Such a pointless topic really.

T'was just something to chat about  original.gif

#16 Jane Jetson

Posted 10 February 2013 - 05:30 PM

QUOTE (Ange Vert @ 10/02/2013, 06:28 PM) <{POST_SNAPBACK}>
I think saying that women can't have it all, is a way of saying that women who are dissatisfied with what they do have, and are expressing criticism of the structural barriers in the way of doing better, are being unreasonable and should shut up.

Yes, I agree. It's very much used as a way to shut down any hint of wanting to discuss the fact that things aren't perfect the way they are.

#17 Faradaye

Posted 10 February 2013 - 05:34 PM

I really don't like it when she says

"I was 40 when I went into politics and the window closes pretty quickly at 40. So politics is pretty much my life.

"I feel incredibly lucky that I've had the kind of career that is so consuming that I don't feel I have a void in my life."

I feel like she's saying if ladies who feel any sense of grief or are struggling with the emotional reality of being childless (when they wish otherwise) just need to get a better job and it would fix everything.

This seems a bit insulting.

#18 kadoodle

Posted 10 February 2013 - 05:35 PM

You said it much better than I could have, Ange.

#19 SplashingRainbows

Posted 10 February 2013 - 05:35 PM

I think that's a load of codswallop.
Although I do agree that in our current societal framework a woman does have to be rich, self employed or superhuman.

We should be fighting harder to change that, and breaking down the barriers of wealth and increasing flexibility in our workplaces - for all parents.

I also think we should make any child caring entitlements for women accessible to all parents - men and women. I'm completely convinced men waking a mile in our shoes will help the cause immeasurably.

#20 Rainbow Lemur

Posted 10 February 2013 - 05:45 PM

QUOTE (Pooks_fembo @ 10/02/2013, 06:14 PM) <{POST_SNAPBACK}>
Does the same go for men?

No.  They are, as a group, batter at outsourcing the crap bits.

Trying to have everything is just too hard.

By that I mean full-time job, clean house, happy kids, home cooked meals..something has to suffer.

For me that sounds far from the "everything" I aspire to.  Many guys get that plus leisure time.

#21 lizzzard

Posted 10 February 2013 - 05:47 PM

FFS - noone can 'have it all'. Life is about prioritising often conflicting goals. However I'll play along...

This article annoyed me. At an individual level, obviously everyone (male and female) should strive to make their own choices about where their prioritises lie, and then own those choices with self-confidence.

However at a societal level, I suspect this constant message that 'women can't have it all' is far more insidious than we realise.

Moreover, I find comments by people like Bishop to be incredibly condescending to those of us to *do* strive to 'have it all' (whatever that is...but I suspect it involves being a mother with a career)- as if we'll somehow get to the end of our lives and realise we missed something that more enlightened women like her knew all along. Grrrr....

#22 liveworkplay

Posted 10 February 2013 - 05:48 PM

, "Women can have it all, just not all at the same time."

Totally agree.

#23 Canberra Chick

Posted 10 February 2013 - 05:51 PM

I think she is talking rubbish.
I think if you hae an unsupportive partner then yes, it can be impossible.
I also  think it depends on what you mean by 'having it all'.

I think I do have a great set up. I have made certain choices that allow me to work PT and be there when DS comes home from school. It means I earn less and do the same work as my male and female colleague who get a full time wage but somehow seem to only do the same load as me.  rolleyes.gif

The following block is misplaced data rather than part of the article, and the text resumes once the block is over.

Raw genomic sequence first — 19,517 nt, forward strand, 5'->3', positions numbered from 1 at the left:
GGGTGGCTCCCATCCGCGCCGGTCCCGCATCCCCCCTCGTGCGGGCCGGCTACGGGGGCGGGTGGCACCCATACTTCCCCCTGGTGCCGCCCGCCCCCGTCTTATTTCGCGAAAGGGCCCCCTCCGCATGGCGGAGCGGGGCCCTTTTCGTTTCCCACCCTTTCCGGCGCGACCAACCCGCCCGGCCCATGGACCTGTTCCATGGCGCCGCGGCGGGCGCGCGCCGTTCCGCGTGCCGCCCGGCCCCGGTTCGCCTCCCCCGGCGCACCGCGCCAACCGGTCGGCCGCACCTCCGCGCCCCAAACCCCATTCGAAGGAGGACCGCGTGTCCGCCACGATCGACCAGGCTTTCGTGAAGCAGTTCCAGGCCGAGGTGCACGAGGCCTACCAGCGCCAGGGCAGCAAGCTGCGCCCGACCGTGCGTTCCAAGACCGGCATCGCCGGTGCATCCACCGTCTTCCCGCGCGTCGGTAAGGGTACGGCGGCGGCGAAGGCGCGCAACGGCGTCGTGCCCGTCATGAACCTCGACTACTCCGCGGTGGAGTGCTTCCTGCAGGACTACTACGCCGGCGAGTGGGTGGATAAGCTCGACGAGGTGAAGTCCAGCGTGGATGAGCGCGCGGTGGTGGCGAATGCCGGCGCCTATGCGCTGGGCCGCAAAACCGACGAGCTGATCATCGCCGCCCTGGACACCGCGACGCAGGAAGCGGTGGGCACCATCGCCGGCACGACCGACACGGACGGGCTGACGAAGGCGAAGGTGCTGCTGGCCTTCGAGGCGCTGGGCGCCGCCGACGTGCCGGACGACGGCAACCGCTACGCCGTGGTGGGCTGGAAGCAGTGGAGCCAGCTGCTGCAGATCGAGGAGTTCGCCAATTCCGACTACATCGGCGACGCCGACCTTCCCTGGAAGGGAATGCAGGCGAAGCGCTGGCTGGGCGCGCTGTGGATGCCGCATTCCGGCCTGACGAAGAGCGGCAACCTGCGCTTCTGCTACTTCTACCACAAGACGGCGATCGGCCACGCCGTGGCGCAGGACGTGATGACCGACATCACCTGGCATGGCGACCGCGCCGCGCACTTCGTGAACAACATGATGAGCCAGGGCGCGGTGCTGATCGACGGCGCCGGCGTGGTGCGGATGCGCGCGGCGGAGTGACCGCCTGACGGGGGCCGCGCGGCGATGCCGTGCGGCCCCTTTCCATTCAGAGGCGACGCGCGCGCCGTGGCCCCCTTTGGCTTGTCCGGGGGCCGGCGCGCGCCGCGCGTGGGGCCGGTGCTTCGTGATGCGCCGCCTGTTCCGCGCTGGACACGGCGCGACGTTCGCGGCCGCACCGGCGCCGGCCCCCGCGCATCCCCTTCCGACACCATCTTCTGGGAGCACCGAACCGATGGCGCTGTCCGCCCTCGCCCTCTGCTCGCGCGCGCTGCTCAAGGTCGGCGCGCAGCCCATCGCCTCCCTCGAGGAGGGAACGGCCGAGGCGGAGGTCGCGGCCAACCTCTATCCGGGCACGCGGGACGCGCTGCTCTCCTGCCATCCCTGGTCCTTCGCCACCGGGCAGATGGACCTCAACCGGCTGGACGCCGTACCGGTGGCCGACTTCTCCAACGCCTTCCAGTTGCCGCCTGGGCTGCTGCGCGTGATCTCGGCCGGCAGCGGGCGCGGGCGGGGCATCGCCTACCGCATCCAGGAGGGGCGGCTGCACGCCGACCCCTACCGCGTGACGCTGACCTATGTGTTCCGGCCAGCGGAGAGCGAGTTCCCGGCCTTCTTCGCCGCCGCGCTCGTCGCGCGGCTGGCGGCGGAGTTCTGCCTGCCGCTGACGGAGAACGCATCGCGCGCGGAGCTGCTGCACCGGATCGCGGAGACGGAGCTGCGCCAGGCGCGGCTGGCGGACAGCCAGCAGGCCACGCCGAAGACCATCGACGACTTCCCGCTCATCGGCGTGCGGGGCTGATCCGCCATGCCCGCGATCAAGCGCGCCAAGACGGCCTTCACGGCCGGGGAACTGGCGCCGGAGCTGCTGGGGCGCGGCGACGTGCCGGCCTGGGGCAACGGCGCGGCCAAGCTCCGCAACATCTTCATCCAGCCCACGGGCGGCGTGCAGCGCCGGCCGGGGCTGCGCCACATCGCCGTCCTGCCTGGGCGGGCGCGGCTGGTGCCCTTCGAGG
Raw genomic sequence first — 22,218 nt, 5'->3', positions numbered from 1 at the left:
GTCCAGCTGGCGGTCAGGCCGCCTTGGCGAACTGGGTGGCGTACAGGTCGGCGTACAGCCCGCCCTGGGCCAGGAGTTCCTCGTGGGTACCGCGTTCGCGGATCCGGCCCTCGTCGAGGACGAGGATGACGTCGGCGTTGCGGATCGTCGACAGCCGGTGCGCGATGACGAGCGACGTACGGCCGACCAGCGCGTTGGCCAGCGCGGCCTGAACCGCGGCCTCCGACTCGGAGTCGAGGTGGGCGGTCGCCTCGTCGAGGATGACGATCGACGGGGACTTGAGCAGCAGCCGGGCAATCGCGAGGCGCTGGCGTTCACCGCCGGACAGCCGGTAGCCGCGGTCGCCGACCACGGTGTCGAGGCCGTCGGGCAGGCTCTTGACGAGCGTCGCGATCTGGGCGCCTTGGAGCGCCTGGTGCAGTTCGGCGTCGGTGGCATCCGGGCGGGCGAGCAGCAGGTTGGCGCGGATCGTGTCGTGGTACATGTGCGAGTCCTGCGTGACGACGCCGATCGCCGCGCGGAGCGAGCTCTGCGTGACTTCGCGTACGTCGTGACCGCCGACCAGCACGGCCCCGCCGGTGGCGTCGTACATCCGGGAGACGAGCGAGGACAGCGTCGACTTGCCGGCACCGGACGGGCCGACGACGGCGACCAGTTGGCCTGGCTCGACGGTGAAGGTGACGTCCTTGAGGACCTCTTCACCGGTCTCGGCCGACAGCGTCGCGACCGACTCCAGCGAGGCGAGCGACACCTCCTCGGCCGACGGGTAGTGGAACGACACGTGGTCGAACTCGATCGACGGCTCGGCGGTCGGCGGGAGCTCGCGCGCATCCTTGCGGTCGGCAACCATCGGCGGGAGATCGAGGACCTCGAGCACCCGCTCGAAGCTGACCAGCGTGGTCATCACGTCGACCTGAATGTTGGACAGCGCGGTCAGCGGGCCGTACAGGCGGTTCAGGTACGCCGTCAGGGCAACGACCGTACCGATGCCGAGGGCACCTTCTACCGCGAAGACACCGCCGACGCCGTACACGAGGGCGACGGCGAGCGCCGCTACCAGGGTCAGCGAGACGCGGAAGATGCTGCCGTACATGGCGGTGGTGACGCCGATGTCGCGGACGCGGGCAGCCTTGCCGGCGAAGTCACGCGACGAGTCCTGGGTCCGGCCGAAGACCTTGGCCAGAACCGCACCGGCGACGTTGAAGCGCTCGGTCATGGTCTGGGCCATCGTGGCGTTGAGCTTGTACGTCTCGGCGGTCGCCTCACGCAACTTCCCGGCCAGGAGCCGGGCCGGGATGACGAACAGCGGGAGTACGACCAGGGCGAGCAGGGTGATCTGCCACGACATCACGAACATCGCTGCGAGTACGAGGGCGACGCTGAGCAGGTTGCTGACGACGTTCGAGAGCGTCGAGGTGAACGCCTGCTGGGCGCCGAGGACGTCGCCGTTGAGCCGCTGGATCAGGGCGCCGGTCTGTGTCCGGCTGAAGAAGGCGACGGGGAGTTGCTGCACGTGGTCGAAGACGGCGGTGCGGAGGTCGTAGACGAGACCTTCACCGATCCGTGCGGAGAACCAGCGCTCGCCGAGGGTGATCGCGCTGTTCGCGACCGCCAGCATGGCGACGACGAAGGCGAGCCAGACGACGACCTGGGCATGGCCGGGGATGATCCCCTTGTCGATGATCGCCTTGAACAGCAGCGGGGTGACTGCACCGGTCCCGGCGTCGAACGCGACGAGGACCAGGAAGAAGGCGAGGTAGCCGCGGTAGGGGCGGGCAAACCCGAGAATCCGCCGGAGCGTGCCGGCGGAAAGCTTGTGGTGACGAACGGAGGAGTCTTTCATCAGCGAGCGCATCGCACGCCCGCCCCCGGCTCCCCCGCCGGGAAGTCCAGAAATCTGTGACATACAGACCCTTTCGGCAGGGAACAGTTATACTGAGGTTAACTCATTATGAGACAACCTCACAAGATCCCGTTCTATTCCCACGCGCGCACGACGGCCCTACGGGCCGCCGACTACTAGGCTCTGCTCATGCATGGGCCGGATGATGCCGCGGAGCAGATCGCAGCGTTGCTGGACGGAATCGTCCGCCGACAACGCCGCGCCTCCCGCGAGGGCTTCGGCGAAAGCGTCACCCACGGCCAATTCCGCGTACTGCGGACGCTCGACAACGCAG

I am able to climb the ladder and also have plans in place for being able to work FT if I went up a level (I wouldn't do that work load and only draw a PT wage). I work with my women who work FT and can fit in family commitments because of teleworking, flexible start and finish times etc. most people don't care if you have flexible arrangements so long as you still get the job done.

We eat home cooked meals, DH gardens and does woodwork, I sew, there is still time for the gym and for chilling out with the kids. It does involve careful planning and thinking ahead, skills that one should have to be in a professional job anyway...

#24 Julie3Girls

Posted 10 February 2013 - 05:52 PM

"Having it all" is going to vary so much in what people want for themselves. And also how much help they are able or willing to use to get it.

People saying men can have it all .., I actually think woman can have exactly what men have. You can have your high powered career. You can have kids. You can come home to a spotless house. And have evenings and weekends with your family.  You just have to work out how you want to get it ...  Work out how to share the housework equitably with your partner, hire a cleaner, put your children in childcare or hire a nanny.

I think the hard part for a lot of mothers is being torn between the career and wanting to be with their children.  Not wanting to let go of some of the things that are easy when you are sahm but so much harder when you are working full time.

So yes, it might come down to making a choice or what you want, maybe a compromise, change your standards,your expectations,

#25 busy_bee

Posted 10 February 2013 - 05:54 PM

The way I try and describe where I am at the moment (DS is 21 months) is that I can't have ALL of it ALL. But I can have a bit of it all.

I work 4-5 days a fortnight (thurs, fri, second sat) 12 hour shifts. That way DS is only in LDC 2 days a week. That way I get to still work, and am home with DS quite a bit.


Although I work in my career area, it still isn't what I really want to do, and I've had to stop specialty training and halt career advancement in this role and DS still is in LDC 2 days a week. When I work the thur/fri/sat week because of the long hours I essentially don't see him from bed time wednesday till wake up sunday. We then only get 1 family day DH,DS and me that week.

As for the housework - I was never domesticated in the first place. DH knew he was never getting a cooked meal out of me and we still have our cleaner.

So while I have managed to 'balance' the work - family things to some extent. Each of them have had an element of sacrifice to them.

So I have a bit of it all, but not all of it all